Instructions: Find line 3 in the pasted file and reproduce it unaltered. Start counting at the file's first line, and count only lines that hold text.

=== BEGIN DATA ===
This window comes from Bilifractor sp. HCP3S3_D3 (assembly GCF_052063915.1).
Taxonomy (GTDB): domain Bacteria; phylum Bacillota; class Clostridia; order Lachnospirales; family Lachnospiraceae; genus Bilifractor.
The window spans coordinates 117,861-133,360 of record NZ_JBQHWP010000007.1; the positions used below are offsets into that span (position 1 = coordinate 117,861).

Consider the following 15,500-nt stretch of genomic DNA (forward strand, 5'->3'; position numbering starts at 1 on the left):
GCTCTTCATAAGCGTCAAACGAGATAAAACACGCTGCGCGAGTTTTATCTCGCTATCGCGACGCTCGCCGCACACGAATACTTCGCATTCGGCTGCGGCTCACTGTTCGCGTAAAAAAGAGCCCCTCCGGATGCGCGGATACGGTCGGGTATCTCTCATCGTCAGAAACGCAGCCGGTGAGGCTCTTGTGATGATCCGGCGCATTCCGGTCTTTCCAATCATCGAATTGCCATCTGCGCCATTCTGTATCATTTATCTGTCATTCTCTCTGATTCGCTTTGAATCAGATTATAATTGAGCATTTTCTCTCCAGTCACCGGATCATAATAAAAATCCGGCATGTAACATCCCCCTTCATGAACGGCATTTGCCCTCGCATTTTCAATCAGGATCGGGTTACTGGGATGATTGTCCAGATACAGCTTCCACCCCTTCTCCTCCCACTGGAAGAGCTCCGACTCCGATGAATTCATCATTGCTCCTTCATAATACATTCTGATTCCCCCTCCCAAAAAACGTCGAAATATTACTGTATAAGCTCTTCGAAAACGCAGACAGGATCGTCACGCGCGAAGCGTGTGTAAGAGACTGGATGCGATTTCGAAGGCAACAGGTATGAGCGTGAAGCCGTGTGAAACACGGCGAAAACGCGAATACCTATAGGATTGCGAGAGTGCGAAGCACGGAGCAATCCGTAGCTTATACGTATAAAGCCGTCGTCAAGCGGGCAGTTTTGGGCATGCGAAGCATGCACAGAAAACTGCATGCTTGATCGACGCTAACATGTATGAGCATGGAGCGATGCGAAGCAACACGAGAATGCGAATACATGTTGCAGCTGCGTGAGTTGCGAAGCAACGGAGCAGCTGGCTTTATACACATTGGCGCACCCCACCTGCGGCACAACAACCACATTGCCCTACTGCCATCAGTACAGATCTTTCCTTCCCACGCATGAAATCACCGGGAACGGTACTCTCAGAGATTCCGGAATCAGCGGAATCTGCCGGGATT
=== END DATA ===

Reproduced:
The window spans coordinates 117,861-133,360 of record NZ_JBQHWP010000007.1; the positions used below are offsets into that span (position 1 = coordinate 117,861).